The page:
While most students were making their way through their last week of classes and preparing for Slope Day, five members of the equestrian team, their coach and two horses traveled to Raleigh, N.C. for the Intercollegiate Horse Show Association’s national competition. Senior Bronwyn Scrivens and freshman Georgiana de Rham competed in the Cacchione class and intermediate fences, respectively, while junior co-captain Emily Kowalchik and freshmen Sofia Steinberger and Mary Beth Hannon went as volunteers.
“The amazing thing about it all is that it is such a big production but the ISHA is a completely volunteer non-profit organization,” Kowalchik said.
Nationals brings together the top horses and riders from across the country to one major event. Competition was fierce; however, Scrivens and de Rham performed well. Scrivens placed 11th in the Cacchione, while de Rham came in fifth place for intermediate fences.
“Georgi and Bronwyn both did phenomenally well,” Kowalchik said.
With strong competitors and a variety of horses, riding to the top at nationals was no easy task. Scrivens and de Rham both drew the same horse, a small grey named Tabasco, according to head coach Chris Mitchell. Horses are as different as cars, and Tabasco was not the type of horse that de Rham was used to riding.
“I was a little nervous about it, but I was able to get on and I feel like the horse and I got along really well and I was really pleased with my ride,” she said. “It’s good for me to have to ride those horses that are out of my comfort zone.”
For Scrivens, who stands at six feet tall, riding Tabasco was also a challenge.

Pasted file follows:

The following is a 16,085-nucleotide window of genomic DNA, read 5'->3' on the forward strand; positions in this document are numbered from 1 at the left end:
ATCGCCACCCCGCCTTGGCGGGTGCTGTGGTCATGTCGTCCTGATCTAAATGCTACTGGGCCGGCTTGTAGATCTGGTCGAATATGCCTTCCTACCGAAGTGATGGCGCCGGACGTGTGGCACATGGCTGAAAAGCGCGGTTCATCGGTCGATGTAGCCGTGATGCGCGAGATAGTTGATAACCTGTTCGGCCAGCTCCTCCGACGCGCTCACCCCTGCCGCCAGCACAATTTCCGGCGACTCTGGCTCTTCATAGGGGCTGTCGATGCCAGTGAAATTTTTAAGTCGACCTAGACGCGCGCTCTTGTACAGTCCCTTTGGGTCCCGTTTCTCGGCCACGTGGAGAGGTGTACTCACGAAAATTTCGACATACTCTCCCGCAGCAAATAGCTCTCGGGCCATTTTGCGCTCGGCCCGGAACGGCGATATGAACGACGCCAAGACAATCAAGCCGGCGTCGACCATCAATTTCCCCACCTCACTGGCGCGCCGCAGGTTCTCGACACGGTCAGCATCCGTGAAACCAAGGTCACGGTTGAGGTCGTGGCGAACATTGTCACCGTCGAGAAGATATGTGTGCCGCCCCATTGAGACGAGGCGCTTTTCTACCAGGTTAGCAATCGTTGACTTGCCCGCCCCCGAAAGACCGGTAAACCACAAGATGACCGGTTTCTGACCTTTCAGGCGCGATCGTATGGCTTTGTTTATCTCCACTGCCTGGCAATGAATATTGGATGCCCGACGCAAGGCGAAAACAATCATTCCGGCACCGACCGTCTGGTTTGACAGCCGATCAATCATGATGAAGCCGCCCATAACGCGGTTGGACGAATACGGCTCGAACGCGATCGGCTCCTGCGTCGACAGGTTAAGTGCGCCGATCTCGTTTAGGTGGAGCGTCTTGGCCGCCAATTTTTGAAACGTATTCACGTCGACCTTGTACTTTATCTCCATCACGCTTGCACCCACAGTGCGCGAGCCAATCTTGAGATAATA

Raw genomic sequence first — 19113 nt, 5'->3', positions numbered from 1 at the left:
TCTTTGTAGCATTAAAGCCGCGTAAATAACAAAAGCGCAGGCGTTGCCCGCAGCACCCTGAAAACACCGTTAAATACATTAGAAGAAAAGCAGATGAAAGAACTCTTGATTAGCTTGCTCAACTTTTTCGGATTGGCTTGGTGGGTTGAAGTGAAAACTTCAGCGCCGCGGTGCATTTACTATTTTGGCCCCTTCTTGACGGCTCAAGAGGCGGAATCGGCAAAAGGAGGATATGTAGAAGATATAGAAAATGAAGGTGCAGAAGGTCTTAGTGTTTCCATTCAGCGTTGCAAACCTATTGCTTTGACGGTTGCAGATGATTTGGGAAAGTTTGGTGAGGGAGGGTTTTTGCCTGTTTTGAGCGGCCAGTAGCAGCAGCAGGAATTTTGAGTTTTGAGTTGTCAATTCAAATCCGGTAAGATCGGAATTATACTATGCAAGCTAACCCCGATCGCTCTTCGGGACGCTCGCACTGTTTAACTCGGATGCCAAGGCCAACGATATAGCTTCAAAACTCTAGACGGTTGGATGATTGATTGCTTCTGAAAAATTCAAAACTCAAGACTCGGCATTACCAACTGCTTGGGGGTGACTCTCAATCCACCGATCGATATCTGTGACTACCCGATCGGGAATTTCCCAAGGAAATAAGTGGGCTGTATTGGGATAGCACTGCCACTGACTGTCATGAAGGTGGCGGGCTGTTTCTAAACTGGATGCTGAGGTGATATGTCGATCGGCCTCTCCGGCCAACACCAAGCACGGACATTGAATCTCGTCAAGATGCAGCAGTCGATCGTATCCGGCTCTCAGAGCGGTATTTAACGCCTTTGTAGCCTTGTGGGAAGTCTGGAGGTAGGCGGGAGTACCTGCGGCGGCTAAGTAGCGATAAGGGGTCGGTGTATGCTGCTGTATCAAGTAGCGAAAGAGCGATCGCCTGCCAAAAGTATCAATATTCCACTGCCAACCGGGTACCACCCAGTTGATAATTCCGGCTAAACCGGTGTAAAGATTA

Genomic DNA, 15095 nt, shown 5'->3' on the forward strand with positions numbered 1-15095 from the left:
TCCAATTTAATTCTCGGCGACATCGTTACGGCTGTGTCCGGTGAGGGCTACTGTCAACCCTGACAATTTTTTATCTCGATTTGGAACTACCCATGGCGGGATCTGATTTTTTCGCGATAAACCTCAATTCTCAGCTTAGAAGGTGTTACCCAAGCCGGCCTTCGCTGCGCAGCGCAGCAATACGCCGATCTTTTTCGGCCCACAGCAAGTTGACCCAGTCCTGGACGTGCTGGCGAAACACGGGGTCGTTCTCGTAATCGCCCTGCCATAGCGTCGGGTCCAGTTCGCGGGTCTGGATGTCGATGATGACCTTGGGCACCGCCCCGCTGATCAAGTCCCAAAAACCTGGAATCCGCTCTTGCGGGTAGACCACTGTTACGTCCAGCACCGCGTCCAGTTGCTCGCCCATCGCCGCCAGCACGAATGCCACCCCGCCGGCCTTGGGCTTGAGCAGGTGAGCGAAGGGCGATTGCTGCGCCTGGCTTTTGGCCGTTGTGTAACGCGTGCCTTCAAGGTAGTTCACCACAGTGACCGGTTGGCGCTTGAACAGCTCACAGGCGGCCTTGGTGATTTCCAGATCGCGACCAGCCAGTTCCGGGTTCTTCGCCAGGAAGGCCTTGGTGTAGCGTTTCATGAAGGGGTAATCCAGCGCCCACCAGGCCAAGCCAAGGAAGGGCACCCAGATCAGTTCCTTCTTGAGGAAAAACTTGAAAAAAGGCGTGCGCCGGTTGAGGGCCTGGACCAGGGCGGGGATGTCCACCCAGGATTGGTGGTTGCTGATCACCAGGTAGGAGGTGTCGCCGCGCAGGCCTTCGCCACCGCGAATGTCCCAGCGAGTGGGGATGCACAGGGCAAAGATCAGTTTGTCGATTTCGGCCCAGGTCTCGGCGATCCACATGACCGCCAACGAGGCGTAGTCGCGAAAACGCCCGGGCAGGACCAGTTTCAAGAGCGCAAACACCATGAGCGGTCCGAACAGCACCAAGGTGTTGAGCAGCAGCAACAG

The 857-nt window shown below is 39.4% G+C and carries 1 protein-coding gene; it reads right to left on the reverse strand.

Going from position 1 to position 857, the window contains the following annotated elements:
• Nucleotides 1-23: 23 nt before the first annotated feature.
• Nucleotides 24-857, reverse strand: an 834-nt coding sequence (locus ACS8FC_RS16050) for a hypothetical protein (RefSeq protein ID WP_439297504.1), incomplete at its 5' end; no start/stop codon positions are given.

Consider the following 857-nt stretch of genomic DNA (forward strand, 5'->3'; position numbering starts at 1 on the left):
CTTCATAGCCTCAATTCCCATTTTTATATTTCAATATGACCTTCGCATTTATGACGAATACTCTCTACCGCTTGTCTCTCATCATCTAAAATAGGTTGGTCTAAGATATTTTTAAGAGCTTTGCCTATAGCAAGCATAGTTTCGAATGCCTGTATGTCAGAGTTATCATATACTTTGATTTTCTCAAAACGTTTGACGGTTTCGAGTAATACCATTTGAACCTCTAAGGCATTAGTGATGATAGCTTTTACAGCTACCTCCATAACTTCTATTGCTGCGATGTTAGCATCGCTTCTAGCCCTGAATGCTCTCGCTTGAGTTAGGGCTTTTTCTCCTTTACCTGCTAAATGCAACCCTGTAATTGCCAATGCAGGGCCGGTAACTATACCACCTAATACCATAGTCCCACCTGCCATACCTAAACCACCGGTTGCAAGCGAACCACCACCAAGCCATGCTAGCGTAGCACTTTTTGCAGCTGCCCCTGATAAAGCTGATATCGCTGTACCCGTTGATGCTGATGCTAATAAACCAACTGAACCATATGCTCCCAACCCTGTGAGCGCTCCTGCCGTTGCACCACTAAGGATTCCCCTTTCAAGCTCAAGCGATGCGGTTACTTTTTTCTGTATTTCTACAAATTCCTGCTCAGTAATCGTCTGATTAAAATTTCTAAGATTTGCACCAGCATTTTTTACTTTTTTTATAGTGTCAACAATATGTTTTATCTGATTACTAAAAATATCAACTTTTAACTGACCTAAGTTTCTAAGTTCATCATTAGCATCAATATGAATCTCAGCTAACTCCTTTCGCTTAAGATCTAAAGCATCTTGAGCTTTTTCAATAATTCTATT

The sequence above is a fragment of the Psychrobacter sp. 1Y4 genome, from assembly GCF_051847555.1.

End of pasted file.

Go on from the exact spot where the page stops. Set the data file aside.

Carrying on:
“My first horse was small and I’m pretty tall,” she said.
“For her jumping class she didn’t have the best draw, [but] she definitely made what she could of it,” Steinberger said.
However, despite the added challenge, Scrivens said that she pleased with the outcome.
“Overall, I was pretty happy with my performance,” she said.
Scrivens was just one point shy of 10th place, according to Mitchell.
“She rode really well,” he said. “Even though [she] didn’t get a ribbon, [she’s] still 11th in the country [and] that’s pretty darn good.”
Mitchell also said that he was pleased with de Rham’s performance in fences.
“I was very excited for her, very happy to see that she put it all together and came out with a fifth in the country … that was phenomenal,” he said.
“I think that coming out of it even though I was fifth I feel like I did the best that I could that day so I don’t have any regrets,” said de Rham.
Although the Red did not compete as a team at nationals, the results of the team competition highlighted that Cornell is a member of an extremely competitive zone. St. Lawrence placed first as a team, followed by Skidmore in second place and Brown in third, according to Kowalchik. St. Lawrence and Skidmore are both members of the same zone as the Red. Cornell also lost to Brown in this year’s Ivy Show.
“It feels better knowing that we [were beaten] by the best of the best, but it’s also difficult knowing that those are the two teams that we have to beat every year to get to nationals as a team and they’re really stiff competition,” Kowalchik said.
While the team competes at many shows throughout the season, most of them are on a much smaller scale than this past weekend.
“It’s always a way bigger event than any other show we’re at all year,” Kowalchik said.
The level of competition is also much higher than at a regular season show.
“It really inspired me to work much harder because I realized how big of a deal it was,” Steinberger said.
Both Scrivens and de Rham were grateful for the opportunity to compete at nationals.
“I feel like I’ve made a lot of sacrifices in other parts of my life to work at riding and it’s kind of cool to feel like that dedication has paid off ,” said de Rham.
“I really enjoyed it. I had a great time,” Scrivens said. “It was a nice way to end the season.”
Original Author: Ariel Cooper